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You can modernize the SAS survival tin for the twenty-first century. The SAS survival tin has been around since the 1970s. John “Lofty” Wiseman, who is a retired SAS Sergeant Major, popularized the use of the survival tin in his book, SAS Survival Handbook (1986). The book is currently in its third edition. Additionally, The survival and prepping worlds have made use of Wiseman’s suggestions for the construction of a survival kit.

Consequently, there are many commercial and private versions of this survival item currently available. The primary purpose of the survival tin is to enable survival in an emergency. As useful as Wiseman’s survival kit is to wilderness survival, its contents reflect the technology and understanding of survival from the 1970s. How can this kit be upgraded to address 21st-century concerns?

The Container

A typical survival-type tin utilizes a simple metal box that measures around two inches in width by three inches in length and three-quarters of an inch in depth. It is sometimes called an Altoids® tin. The current SAS Survival Tin being used is 3.5 x 4.625 x 1.25 inches. Therefore, it is larger than the commercial Altoids tin. Moreover, there are arguments about the practicality of using such a container for emergency survival purposes. These arguments reflect the trouble of taking a military item and adapting it for non-military uses.

The Purpose of the Container

The tin box has purposes beyond being a container of smaller items. For example, the use of such a small box allows for making charred cloth for fire-making. Similar boxes on the market have a rubber or foam seal under the lid to make them watertight or waterproof. These features defeat the purpose of the box. The survival tin box has more than one purpose or function. A sealed version of the tin can still be placed in a fire to make charred cloth, but the seals will melt and become useless to keep out water.

Secondary Uses of the Container

Another purpose of the tin is for water collection. A soldier escaping and evading the enemy is always on the move. The tin can be used to quickly gather water from a stream or during a rainstorm for quick consumption. The survival tin also can be employed as a simple stove to purify water or cook a simple meal of edible plants, insects, or small fish. Wiseman suggests wrapping duct tape around the edges to help make the tin watertight until it needs to be used. Unfortunately, the contents become vulnerable to moisture once the tape is removed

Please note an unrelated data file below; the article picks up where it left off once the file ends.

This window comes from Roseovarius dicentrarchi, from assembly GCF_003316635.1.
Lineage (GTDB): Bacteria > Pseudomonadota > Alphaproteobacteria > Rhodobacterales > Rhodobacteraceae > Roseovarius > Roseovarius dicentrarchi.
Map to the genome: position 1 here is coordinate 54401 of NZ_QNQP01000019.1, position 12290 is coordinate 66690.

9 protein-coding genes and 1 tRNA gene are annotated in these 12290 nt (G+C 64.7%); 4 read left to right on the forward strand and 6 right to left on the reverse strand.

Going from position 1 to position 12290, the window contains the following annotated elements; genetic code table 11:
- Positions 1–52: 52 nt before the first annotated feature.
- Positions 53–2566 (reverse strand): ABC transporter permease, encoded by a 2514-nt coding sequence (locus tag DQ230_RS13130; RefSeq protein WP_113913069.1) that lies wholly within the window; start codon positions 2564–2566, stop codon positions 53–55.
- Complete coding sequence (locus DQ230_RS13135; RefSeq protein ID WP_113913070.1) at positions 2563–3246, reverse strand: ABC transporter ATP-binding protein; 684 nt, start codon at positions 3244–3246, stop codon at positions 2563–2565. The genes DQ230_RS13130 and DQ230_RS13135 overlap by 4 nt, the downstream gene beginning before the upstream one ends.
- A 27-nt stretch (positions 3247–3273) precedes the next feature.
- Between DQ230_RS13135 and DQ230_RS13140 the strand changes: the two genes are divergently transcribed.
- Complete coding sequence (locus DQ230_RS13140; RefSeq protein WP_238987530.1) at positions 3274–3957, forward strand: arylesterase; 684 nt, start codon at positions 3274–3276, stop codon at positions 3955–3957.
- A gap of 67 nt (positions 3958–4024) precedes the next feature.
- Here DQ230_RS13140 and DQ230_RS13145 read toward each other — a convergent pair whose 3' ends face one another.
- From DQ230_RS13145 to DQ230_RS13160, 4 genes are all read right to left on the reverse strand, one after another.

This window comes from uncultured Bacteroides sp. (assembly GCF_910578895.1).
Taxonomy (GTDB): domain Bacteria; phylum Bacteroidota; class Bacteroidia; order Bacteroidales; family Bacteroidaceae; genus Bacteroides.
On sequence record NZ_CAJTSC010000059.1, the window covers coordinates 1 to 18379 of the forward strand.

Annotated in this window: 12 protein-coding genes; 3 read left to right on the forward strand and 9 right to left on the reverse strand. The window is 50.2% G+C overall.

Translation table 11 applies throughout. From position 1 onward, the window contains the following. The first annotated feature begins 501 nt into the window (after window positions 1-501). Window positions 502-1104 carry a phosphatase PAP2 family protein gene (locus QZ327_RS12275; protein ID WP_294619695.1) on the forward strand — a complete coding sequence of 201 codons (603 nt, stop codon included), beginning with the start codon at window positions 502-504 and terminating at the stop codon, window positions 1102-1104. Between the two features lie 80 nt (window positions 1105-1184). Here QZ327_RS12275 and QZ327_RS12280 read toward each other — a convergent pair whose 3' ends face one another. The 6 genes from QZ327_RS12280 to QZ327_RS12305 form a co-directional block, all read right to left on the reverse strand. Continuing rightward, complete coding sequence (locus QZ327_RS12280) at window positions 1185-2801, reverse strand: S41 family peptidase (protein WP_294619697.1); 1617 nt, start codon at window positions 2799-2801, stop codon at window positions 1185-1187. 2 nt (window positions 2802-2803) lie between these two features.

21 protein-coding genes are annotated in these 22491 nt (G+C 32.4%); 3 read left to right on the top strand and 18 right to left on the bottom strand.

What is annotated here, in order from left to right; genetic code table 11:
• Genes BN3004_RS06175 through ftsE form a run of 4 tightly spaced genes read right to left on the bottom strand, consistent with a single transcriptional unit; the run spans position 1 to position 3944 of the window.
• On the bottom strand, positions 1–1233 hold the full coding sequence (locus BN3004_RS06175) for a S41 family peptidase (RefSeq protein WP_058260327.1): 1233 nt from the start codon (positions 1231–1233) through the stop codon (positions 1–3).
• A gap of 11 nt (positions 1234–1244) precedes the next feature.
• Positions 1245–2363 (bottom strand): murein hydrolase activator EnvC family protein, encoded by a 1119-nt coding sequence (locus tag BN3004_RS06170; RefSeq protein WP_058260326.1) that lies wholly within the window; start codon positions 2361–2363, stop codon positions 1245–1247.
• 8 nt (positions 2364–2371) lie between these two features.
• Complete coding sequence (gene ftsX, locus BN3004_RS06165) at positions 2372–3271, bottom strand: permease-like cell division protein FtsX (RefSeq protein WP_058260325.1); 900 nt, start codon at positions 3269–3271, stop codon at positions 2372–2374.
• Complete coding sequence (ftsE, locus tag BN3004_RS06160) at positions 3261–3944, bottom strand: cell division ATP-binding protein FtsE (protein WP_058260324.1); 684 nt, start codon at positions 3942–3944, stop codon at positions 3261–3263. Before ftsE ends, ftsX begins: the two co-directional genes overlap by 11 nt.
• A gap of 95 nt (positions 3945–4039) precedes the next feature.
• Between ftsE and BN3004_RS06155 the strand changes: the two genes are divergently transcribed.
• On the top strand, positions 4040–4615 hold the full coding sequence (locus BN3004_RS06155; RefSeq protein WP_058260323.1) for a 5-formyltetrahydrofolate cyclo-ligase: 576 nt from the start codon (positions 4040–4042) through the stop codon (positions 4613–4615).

Assessment of the Container

The survival tin should not be disregarded as a legitimate container for a survival kit. Its small and compact size makes it ideal for backpacks, cargo pockets on pants, glove compartments in vehicles, toolboxes, or tackle boxes. However, there are some things that you can do to keep the contents dry. The first is using a small Ziploc-type bag. The second is vacuum sealing the contents. A third option would be to put a Ranger band around the edges instead of the duct tape.

The Contents

The contents that Wiseman recommends for his survival tin are fifteen items. However, these items can be sorted into eight categories of consideration: fire making, land navigation, illumination, food procurement, water procurement, wood processing, first-aid, and equipment repair. Furthermore, the size of the container dictates what kinds of items to place into it.

1. Fire Making

The first category of consideration in a survival tin is that of fire-making. How will you make a fire? Wiseman suggests a “matches” and a “flint steel.” Flint steel is a ferrocerium rod. The author suggests the storage of simple wood matches dipped in wax with the stems trimmed. The flint-and-striker that is pictured in the diagram is still available on the market. However, the idea is to have a mini-Ferro rod in the kit. What would be an upgrade to these fire-making items?